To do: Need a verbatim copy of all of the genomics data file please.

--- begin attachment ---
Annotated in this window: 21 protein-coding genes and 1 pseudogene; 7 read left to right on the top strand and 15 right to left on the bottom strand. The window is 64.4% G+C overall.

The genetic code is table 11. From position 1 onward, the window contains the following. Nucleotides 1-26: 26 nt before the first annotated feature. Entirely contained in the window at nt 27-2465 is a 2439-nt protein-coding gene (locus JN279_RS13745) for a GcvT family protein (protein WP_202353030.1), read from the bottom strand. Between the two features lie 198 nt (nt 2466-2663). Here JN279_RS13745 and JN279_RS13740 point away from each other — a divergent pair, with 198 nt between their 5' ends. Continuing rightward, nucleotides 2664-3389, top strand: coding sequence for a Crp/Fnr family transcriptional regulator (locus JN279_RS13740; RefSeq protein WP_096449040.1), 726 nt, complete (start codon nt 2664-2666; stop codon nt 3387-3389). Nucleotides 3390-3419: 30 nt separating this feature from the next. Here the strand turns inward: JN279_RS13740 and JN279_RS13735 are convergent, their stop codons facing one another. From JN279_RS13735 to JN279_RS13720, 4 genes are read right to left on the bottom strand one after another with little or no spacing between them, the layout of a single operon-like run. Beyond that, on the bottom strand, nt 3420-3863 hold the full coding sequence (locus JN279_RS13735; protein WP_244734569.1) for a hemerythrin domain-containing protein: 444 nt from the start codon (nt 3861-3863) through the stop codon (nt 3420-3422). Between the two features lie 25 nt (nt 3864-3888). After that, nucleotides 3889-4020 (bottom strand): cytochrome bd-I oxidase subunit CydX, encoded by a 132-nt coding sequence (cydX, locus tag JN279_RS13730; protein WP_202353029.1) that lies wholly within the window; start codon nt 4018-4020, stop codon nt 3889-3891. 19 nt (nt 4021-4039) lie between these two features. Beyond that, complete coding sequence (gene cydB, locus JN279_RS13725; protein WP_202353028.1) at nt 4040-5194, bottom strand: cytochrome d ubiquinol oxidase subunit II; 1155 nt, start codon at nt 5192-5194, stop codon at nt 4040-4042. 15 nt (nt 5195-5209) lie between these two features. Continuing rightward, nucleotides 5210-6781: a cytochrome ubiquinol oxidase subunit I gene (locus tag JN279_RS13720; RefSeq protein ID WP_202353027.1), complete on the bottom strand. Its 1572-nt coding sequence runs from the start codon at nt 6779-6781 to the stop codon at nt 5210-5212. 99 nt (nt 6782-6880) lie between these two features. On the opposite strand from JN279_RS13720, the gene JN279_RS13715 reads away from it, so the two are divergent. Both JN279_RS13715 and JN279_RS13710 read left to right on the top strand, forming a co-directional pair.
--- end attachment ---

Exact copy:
Annotated in this window: 21 protein-coding genes and 1 pseudogene; 7 read left to right on the top strand and 15 right to left on the bottom strand. The window is 64.4% G+C overall.

The genetic code is table 11. From position 1 onward, the window contains the following. Nucleotides 1-26: 26 nt before the first annotated feature. Entirely contained in the window at nt 27-2465 is a 2439-nt protein-coding gene (locus JN279_RS13745) for a GcvT family protein (protein WP_202353030.1), read from the bottom strand. Between the two features lie 198 nt (nt 2466-2663). Here JN279_RS13745 and JN279_RS13740 point away from each other — a divergent pair, with 198 nt between their 5' ends. Continuing rightward, nucleotides 2664-3389, top strand: coding sequence for a Crp/Fnr family transcriptional regulator (locus JN279_RS13740; RefSeq protein WP_096449040.1), 726 nt, complete (start codon nt 2664-2666; stop codon nt 3387-3389). Nucleotides 3390-3419: 30 nt separating this feature from the next. Here the strand turns inward: JN279_RS13740 and JN279_RS13735 are convergent, their stop codons facing one another. From JN279_RS13735 to JN279_RS13720, 4 genes are read right to left on the bottom strand one after another with little or no spacing between them, the layout of a single operon-like run. Beyond that, on the bottom strand, nt 3420-3863 hold the full coding sequence (locus JN279_RS13735; protein WP_244734569.1) for a hemerythrin domain-containing protein: 444 nt from the start codon (nt 3861-3863) through the stop codon (nt 3420-3422). Between the two features lie 25 nt (nt 3864-3888). After that, nucleotides 3889-4020 (bottom strand): cytochrome bd-I oxidase subunit CydX, encoded by a 132-nt coding sequence (cydX, locus tag JN279_RS13730; protein WP_202353029.1) that lies wholly within the window; start codon nt 4018-4020, stop codon nt 3889-3891. 19 nt (nt 4021-4039) lie between these two features. Beyond that, complete coding sequence (gene cydB, locus JN279_RS13725; protein WP_202353028.1) at nt 4040-5194, bottom strand: cytochrome d ubiquinol oxidase subunit II; 1155 nt, start codon at nt 5192-5194, stop codon at nt 4040-4042. 15 nt (nt 5195-5209) lie between these two features. Continuing rightward, nucleotides 5210-6781: a cytochrome ubiquinol oxidase subunit I gene (locus tag JN279_RS13720; RefSeq protein ID WP_202353027.1), complete on the bottom strand. Its 1572-nt coding sequence runs from the start codon at nt 6779-6781 to the stop codon at nt 5210-5212. 99 nt (nt 6782-6880) lie between these two features. On the opposite strand from JN279_RS13720, the gene JN279_RS13715 reads away from it, so the two are divergent. Both JN279_RS13715 and JN279_RS13710 read left to right on the top strand, forming a co-directional pair.